I asked for a trigger warning on Ovid before it was cool

Discussions about the possibility and role of trigger warnings in higher education always make me a little depressed, because it seems that any mention of the theme instantly devolves into a shouting match between two camps, both terrified that the other will leverage power and privilege to trample on their cherished values, with the result that no one ends up listening to the valid concerns of those who disagree.

Those opposed to any use of trigger warnings in the classroom typecast those who dare request them as "an insufferable breed of self-centered Care Bears," members of a generation so coddled from infancy that they can't stand to have their feelings hurt or be forced to grapple with an uncomfortable idea. They point out that the notion of a trigger warning has been diluted by the wide range of content to which it has been applied, and argue that since it's impossible to provide warnings for every possible category of disturbing content, we shouldn't try at all.

Now, to be clear, I appreciate the academic freedom concerns that are raised by some of the more draconian proposed policies about trigger warnings. I don't think that the onus should be placed on instructors to imagine every possible "trigger" in every text they assign out of fear of reprisal should they fail to anticipate a student's distinctive pressure point. I oppose policies that demand or even suggest the censorship of course content, and I don't think that instructors should be compelled or pressured to provide alternative assignments for students who find certain content distressing (with the possible rare exception of students with confirmed diagnoses of PTSD, in which case requests for alternative assignments should be handled as ADA accommodations through a university's disability services office). I believe that an important part of a college education is grappling with ideas and depictions that challenge our comfort zones, and that students should be treated as adults with the capacity to deal with challenging material.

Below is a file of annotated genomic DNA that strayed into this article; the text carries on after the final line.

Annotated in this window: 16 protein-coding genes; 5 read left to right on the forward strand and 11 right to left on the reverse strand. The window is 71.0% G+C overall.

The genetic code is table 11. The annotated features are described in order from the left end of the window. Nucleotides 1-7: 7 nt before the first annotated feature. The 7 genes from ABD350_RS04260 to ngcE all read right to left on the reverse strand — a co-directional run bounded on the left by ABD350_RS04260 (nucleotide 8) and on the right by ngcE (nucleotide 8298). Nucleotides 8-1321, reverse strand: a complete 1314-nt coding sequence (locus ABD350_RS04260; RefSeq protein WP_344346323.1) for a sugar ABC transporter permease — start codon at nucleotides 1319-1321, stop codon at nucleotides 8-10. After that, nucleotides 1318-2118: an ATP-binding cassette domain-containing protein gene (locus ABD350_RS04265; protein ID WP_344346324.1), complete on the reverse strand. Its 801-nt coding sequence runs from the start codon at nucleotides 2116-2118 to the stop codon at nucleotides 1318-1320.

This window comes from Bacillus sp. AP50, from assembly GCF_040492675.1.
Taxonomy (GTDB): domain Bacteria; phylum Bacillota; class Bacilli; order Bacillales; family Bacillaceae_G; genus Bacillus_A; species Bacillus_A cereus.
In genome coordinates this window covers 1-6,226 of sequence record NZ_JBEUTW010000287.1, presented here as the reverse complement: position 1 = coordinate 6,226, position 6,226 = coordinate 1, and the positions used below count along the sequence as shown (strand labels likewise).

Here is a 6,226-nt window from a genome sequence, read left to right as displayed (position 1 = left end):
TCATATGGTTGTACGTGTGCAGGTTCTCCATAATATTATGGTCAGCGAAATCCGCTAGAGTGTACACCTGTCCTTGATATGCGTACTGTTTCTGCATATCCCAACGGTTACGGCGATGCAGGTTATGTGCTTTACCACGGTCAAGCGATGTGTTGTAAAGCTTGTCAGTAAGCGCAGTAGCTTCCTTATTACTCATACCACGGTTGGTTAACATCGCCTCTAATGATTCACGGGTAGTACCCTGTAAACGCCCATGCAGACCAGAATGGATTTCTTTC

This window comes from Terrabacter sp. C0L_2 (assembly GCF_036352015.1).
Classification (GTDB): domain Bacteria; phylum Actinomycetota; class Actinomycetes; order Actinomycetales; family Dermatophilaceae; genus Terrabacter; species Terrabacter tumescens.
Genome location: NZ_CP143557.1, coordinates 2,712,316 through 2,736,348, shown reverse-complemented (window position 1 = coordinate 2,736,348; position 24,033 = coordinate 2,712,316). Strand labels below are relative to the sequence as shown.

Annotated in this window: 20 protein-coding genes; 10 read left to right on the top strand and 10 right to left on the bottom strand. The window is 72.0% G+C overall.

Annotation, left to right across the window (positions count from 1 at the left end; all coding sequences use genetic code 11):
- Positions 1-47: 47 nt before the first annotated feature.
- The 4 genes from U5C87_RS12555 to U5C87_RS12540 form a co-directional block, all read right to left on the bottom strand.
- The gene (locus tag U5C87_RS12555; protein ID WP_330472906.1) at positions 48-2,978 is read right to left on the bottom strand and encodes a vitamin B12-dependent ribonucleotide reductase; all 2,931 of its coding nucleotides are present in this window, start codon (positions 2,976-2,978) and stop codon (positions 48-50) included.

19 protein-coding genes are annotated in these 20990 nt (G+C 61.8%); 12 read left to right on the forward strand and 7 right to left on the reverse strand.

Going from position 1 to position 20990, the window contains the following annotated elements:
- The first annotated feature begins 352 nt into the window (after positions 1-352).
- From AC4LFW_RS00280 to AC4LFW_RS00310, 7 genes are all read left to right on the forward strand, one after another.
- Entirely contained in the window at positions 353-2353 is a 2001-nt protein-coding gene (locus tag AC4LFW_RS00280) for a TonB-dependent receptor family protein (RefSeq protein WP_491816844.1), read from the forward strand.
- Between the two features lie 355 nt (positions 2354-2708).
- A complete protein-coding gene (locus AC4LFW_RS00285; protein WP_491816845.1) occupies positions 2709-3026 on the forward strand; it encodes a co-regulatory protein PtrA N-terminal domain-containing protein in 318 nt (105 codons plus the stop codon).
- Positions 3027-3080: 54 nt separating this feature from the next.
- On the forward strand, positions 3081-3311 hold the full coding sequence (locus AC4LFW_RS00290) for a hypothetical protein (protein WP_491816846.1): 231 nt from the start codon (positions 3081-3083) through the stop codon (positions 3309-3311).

But I don't think any of this requires the disdain and vitriol that I so often see poured out on those students who have the courage to speak out about course content that they, because of their unique background and experiences, find especially difficult to face.

It turns out, I was way ahead of the trend on this issue. I requested a trigger warning on Ovid before I even knew what a trigger warning was.

Fifteen years ago, in an advanced Latin reading class, I was part of a small cohort of students working our way through Ovid's Ars Amatoria ("The Art of Love"), basically a first-century Pick-Up Artist's Manual. Somehow, when I was preparing the text in advance of the class meeting, I was so caught up in the nuts and bolts of figuring out the vocabulary and syntax that the message of the text didn't really sink in. It wasn't until we were working through the translation in class and Ovid's description of rape as something the victim desired was meet with awkward silence from my female classmates and nervous giggling from the males that the content really hit me. I was shaken and nauseated by the text and disturbed by the experience of having it left completely unchallenged. I tried to console myself with the idea that the wrongness of that assertion goes without saying, but given the ongoing crisis of sexual assault on university campuses, now I'm not so sure it does.